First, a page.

To Make A Sleep
GA0 !s so t plEased sorrryto amO unce thaaA
What’s going on here: some supercilious intergalactic space-daemon has found herself awed by the majesty of our economic system. She thinks capitalism is gigavastly superior to every other process of organising labour and value currently operating in the multiverse. She’s also an artist.
Laniakea (Hawaiian for ‘immeasurable heaven’), is a class XVI celestial painter, whose nefarious extra-dimensional practice spans both time and space. For this, her first exhibition on Earth, she will open up a storm-wrapped rift to a parallel universe in GAO’s carpark. Laniakea considers probing the deep-time history of our planet to be as much of an aesthetic endeavour as a cosmiconservational one, and as such, plans to show a series of contextually-purged, paradoxical, live-alternative-past-political-paint-portals in the main gallery. Because she is evil, Laniakea finds it funny that her work will be displayed to us via a medium whose technological advancement shall forever remain out of reach. After finishing a string of residencies throughout the slowly gentrifying Andromeda galaxy, and spending a few eons in marketing/interplanetary relations, Laniakea felt she still lacked empathy. By moving in to our ‘rotten and needy solar system’ she thought she’d experience the ‘shocking penury of this plebeian civilisation first hand.’
And yet her enigmatic ‘Umt!tledb’ in the centre of the gallery still comes across as autobiographical, almost like a self-portrait, with two of Laniakea’s six heads engaging in the sort of debate lovers hold in hot countries. Post-verbal poetry such as, The Sea Has Nothing But Hatred For Humanity floats through the air. Turns out this imperiously cruel bohemian autodidact has a soul, and a past – even knew love, once: My Own Universe Cloyed; I Ran Out of Space. Something of a personal history, ‘Umt!tledb’ explains how she spent the past 3000 years and clarifies her ambitions in coming to the Milky Way. Captivated by our planet’s fantastic nature documentaries she thought she’d visit our oceans, paint portals, possess a few gallerists and show work where possible. Change was cumulative, she knew that, even though the resident London intelligentsia soon mistook her for one of their own. She was able to rebuke society from her interplanetary experience and was a thrill to argue with on long walks, her fury taking off, erupting from the bushes like a pheasant. She was single-handedly trying to reinvigorate the megamaxi-macromodernist vanguard, as it had become schlocky and religious, as everyone from her supercluster thought it meant throwing the galactocentrist colonial baby out with the metaphysically analytical bathwater, but they couldn’t have been more wrong. She still posed for photographs even though she knew gender was a universally hegemonic construct. Ditto with regards to sipping blood outside private views, occasionally sucking on a cigarette. After all, she was sort-of mortal, anxious, suffering and alive, ‘so for fuck’s sake could the cosmos just get off my back and let me be as hip, seductive and ostentatiously self-promoting as I want to be, like a poly-brain 1960’s Joan Didion or something, shit.’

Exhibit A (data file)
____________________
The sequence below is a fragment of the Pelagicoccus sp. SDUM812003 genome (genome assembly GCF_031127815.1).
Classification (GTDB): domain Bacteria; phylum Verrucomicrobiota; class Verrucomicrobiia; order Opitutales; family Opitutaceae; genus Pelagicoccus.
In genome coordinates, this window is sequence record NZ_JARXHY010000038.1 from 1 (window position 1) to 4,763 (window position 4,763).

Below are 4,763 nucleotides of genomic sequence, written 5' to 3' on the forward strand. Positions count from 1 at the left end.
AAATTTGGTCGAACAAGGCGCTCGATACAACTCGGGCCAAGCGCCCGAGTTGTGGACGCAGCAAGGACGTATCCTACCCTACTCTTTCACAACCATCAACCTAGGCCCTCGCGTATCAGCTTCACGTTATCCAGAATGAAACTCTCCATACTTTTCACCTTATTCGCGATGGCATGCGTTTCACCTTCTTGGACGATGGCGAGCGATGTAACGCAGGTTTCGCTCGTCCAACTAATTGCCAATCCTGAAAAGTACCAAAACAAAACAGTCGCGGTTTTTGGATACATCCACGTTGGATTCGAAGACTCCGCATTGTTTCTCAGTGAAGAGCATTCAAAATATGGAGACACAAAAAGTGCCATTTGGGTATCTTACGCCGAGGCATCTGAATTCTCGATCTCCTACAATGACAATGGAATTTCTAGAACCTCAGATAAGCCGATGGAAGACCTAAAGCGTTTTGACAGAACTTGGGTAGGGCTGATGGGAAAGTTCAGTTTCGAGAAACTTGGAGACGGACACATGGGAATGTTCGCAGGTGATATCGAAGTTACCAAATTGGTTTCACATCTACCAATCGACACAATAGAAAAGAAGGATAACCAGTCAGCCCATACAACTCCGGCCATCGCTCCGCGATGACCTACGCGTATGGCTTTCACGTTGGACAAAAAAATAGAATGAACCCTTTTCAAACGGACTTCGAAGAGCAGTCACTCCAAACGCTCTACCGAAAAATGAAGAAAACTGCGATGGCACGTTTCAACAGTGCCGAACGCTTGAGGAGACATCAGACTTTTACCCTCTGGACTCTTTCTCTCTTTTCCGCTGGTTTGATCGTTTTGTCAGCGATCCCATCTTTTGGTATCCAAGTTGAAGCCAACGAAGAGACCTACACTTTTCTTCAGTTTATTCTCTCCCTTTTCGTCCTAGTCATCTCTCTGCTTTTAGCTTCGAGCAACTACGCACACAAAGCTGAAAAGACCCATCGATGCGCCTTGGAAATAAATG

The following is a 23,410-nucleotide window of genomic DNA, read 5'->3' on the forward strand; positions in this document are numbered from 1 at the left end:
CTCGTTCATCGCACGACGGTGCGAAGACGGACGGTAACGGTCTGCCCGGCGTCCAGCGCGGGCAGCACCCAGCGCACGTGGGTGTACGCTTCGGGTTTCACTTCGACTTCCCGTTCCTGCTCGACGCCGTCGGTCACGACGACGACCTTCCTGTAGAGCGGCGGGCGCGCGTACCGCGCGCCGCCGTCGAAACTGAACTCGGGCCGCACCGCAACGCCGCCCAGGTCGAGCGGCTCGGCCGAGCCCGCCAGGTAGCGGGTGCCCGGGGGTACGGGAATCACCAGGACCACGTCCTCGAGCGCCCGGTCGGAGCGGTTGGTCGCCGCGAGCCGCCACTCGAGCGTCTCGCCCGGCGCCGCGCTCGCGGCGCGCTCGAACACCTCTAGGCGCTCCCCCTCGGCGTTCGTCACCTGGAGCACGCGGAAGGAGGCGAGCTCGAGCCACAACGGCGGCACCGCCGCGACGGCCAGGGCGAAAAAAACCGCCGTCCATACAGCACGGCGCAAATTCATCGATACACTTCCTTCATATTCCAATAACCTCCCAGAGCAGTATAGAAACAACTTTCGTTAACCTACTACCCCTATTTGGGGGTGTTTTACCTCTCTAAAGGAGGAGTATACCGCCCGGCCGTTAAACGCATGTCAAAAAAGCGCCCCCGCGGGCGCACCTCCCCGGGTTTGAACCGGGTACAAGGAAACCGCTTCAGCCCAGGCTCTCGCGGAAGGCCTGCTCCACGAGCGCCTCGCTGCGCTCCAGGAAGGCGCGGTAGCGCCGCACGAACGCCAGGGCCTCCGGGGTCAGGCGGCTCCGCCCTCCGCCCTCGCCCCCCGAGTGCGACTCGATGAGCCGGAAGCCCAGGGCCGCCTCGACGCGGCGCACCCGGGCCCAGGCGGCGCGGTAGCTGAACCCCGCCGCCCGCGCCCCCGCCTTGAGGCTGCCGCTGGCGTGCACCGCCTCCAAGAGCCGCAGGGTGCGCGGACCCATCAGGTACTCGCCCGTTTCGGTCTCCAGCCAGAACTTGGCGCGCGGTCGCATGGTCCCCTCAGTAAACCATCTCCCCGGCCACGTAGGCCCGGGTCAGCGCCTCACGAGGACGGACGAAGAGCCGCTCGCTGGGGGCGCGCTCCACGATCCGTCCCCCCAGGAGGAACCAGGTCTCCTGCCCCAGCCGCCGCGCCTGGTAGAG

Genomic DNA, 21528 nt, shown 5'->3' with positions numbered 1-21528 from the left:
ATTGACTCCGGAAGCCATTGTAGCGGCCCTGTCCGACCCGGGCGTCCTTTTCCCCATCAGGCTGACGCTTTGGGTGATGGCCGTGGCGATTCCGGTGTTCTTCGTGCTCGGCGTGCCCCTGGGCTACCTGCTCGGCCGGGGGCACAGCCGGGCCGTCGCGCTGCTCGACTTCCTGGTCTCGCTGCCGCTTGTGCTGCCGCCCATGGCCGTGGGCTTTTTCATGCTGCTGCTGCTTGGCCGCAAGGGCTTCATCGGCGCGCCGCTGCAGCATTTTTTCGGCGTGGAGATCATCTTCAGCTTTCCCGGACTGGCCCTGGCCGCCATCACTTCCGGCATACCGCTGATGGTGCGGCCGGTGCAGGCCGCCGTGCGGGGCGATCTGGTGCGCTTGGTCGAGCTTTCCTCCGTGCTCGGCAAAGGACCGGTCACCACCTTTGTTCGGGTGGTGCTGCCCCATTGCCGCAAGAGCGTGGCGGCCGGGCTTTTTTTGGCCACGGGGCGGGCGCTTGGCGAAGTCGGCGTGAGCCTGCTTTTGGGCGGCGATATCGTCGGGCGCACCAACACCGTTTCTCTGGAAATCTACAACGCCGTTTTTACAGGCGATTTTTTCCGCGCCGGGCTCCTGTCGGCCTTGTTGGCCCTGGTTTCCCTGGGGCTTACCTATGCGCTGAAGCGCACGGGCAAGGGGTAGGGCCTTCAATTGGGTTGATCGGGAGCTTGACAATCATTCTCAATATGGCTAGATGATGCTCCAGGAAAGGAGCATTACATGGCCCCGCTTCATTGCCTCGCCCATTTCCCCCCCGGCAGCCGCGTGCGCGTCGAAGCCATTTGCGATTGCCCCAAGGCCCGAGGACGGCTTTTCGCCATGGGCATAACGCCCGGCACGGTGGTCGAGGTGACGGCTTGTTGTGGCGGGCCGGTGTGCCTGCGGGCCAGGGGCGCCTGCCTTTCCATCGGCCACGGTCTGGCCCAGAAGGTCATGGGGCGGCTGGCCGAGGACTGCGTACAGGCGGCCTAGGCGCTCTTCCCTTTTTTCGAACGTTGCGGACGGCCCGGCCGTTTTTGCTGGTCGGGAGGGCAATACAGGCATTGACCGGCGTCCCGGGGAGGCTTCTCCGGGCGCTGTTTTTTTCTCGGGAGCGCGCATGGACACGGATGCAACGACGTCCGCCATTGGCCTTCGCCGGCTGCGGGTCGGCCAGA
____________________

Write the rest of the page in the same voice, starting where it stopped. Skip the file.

The above text is an excerpt from ‘Gao Is Sorry’ by Martynas Noreika, a fiction commissioned for this exhibition jointly by the artist Babette Semmer and GAO. Click HERE to read the full version.